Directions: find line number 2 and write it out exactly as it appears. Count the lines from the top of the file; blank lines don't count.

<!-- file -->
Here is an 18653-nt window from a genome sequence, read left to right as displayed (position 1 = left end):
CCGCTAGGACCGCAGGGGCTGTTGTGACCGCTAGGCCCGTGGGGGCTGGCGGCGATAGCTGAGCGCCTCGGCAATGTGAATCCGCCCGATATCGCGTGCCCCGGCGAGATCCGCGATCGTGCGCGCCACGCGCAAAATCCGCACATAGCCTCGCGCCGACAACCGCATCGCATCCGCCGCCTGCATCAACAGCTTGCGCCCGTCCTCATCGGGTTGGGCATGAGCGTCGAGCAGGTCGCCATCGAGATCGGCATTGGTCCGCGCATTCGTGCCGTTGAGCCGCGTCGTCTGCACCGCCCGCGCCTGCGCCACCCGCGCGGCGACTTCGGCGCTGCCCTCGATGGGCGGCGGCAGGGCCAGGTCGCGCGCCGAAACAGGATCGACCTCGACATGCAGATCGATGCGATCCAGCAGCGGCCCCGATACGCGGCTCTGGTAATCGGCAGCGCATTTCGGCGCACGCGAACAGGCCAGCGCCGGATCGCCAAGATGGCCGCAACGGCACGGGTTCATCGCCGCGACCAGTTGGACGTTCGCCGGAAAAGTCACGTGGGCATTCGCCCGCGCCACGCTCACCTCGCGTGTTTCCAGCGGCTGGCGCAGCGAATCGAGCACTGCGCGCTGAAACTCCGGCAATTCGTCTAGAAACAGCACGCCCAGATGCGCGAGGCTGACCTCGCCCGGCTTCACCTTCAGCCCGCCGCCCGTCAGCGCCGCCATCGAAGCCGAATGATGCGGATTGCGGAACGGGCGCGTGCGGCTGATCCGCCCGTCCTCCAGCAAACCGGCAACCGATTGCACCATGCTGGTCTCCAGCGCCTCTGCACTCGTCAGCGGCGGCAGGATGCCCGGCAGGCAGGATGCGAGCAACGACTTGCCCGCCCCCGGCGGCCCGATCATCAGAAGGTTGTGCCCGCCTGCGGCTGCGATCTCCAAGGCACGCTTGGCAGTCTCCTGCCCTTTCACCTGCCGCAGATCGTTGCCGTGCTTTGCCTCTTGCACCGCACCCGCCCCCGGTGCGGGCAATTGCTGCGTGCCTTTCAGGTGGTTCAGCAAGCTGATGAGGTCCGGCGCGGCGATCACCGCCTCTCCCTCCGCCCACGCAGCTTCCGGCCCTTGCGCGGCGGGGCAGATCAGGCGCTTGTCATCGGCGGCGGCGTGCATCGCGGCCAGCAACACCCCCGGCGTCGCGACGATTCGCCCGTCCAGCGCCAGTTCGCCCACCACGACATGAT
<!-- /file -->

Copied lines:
CCGCTAGGACCGCAGGGGCTGTTGTGACCGCTAGGCCCGTGGGGGCTGGCGGCGATAGCTGAGCGCCTCGGCAATGTGAATCCGCCCGATATCGCGTGCCCCGGCGAGATCCGCGATCGTGCGCGCCACGCGCAAAATCCGCACATAGCCTCGCGCCGACAACCGCATCGCATCCGCCGCCTGCATCAACAGCTTGCGCCCGTCCTCATCGGGTTGGGCATGAGCGTCGAGCAGGTCGCCATCGAGATCGGCATTGGTCCGCGCATTCGTGCCGTTGAGCCGCGTCGTCTGCACCGCCCGCGCCTGCGCCACCCGCGCGGCGACTTCGGCGCTGCCCTCGATGGGCGGCGGCAGGGCCAGGTCGCGCGCCGAAACAGGATCGACCTCGACATGCAGATCGATGCGATCCAGCAGCGGCCCCGATACGCGGCTCTGGTAATCGGCAGCGCATTTCGGCGCACGCGAACAGGCCAGCGCCGGATCGCCAAGATGGCCGCAACGGCACGGGTTCATCGCCGCGACCAGTTGGACGTTCGCCGGAAAAGTCACGTGGGCATTCGCCCGCGCCACGCTCACCTCGCGTGTTTCCAGCGGCTGGCGCAGCGAATCGAGCACTGCGCGCTGAAACTCCGGCAATTCGTCTAGAAACAGCACGCCCAGATGCGCGAGGCTGACCTCGCCCGGCTTCACCTTCAGCCCGCCGCCCGTCAGCGCCGCCATCGAAGCCGAATGATGCGGATTGCGGAACGGGCGCGTGCGGCTGATCCGCCCGTCCTCCAGCAAACCGGCAACCGATTGCACCATGCTGGTCTCCAGCGCCTCTGCACTCGTCAGCGGCGGCAGGATGCCCGGCAGGCAGGATGCGAGCAACGACTTGCCCGCCCCCGGCGGCCCGATCATCAGAAGGTTGTGCCCGCCTGCGGCTGCGATCTCCAAGGCACGCTTGGCAGTCTCCTGCCCTTTCACCTGCCGCAGATCGTTGCCGTGCTTTGCCTCTTGCACCGCACCCGCCCCCGGTGCGGGCAATTGCTGCGTGCCTTTCAGGTGGTTCAGCAAGCTGATGAGGTCCGGCGCGGCGATCACCGCCTCTCCCTCCGCCCACGCAGCTTCCGGCCCTTGCGCGGCGGGGCAGATCAGGCGCTTGTCATCGGCGGCGGCGTGCATCGCGGCCAGCAACACCCCCGGCGTCGCGACGATTCGCCCGTCCAGCGCCAGTTCGCCCACCACGACATGAT